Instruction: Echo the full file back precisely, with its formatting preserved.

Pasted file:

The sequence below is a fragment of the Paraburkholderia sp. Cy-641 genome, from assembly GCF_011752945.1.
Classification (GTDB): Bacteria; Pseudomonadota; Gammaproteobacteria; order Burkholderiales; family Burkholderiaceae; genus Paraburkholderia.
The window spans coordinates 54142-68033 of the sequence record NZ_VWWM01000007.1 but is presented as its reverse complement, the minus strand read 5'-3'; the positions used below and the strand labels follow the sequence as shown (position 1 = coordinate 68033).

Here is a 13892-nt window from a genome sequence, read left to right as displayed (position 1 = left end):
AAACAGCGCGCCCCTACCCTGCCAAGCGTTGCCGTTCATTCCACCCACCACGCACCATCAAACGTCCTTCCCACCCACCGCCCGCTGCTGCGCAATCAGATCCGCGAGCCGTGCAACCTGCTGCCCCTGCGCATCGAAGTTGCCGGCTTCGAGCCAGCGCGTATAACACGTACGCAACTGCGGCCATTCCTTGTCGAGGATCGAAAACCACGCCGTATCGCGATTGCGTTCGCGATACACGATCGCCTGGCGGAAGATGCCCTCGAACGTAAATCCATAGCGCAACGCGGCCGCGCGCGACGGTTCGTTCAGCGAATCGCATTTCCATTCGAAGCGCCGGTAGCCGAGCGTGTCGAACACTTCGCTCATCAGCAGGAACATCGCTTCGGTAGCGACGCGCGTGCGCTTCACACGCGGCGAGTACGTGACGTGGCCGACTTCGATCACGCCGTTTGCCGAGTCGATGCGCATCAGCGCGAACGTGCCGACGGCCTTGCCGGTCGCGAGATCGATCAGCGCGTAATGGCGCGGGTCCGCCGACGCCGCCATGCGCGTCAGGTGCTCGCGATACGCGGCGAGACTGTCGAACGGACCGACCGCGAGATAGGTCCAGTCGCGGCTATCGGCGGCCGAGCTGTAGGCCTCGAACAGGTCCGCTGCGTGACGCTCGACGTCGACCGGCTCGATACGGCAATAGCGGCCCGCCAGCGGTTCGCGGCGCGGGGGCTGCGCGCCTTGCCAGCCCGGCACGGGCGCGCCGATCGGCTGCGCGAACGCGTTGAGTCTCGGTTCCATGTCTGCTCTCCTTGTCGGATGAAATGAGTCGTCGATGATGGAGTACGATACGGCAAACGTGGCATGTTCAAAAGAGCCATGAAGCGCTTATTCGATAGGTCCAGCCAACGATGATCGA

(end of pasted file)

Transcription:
The sequence below is a fragment of the Paraburkholderia sp. Cy-641 genome, from assembly GCF_011752945.1.
Classification (GTDB): Bacteria; Pseudomonadota; Gammaproteobacteria; order Burkholderiales; family Burkholderiaceae; genus Paraburkholderia.
The window spans coordinates 54142-68033 of the sequence record NZ_VWWM01000007.1 but is presented as its reverse complement, the minus strand read 5'-3'; the positions used below and the strand labels follow the sequence as shown (position 1 = coordinate 68033).

Here is a 13892-nt window from a genome sequence, read left to right as displayed (position 1 = left end):
AAACAGCGCGCCCCTACCCTGCCAAGCGTTGCCGTTCATTCCACCCACCACGCACCATCAAACGTCCTTCCCACCCACCGCCCGCTGCTGCGCAATCAGATCCGCGAGCCGTGCAACCTGCTGCCCCTGCGCATCGAAGTTGCCGGCTTCGAGCCAGCGCGTATAACACGTACGCAACTGCGGCCATTCCTTGTCGAGGATCGAAAACCACGCCGTATCGCGATTGCGTTCGCGATACACGATCGCCTGGCGGAAGATGCCCTCGAACGTAAATCCATAGCGCAACGCGGCCGCGCGCGACGGTTCGTTCAGCGAATCGCATTTCCATTCGAAGCGCCGGTAGCCGAGCGTGTCGAACACTTCGCTCATCAGCAGGAACATCGCTTCGGTAGCGACGCGCGTGCGCTTCACACGCGGCGAGTACGTGACGTGGCCGACTTCGATCACGCCGTTTGCCGAGTCGATGCGCATCAGCGCGAACGTGCCGACGGCCTTGCCGGTCGCGAGATCGATCAGCGCGTAATGGCGCGGGTCCGCCGACGCCGCCATGCGCGTCAGGTGCTCGCGATACGCGGCGAGACTGTCGAACGGACCGACCGCGAGATAGGTCCAGTCGCGGCTATCGGCGGCCGAGCTGTAGGCCTCGAACAGGTCCGCTGCGTGACGCTCGACGTCGACCGGCTCGATACGGCAATAGCGGCCCGCCAGCGGTTCGCGGCGCGGGGGCTGCGCGCCTTGCCAGCCCGGCACGGGCGCGCCGATCGGCTGCGCGAACGCGTTGAGTCTCGGTTCCATGTCTGCTCTCCTTGTCGGATGAAATGAGTCGTCGATGATGGAGTACGATACGGCAAACGTGGCATGTTCAAAAGAGCCATGAAGCGCTTATTCGATAGGTCCAGCCAACGATGATCGA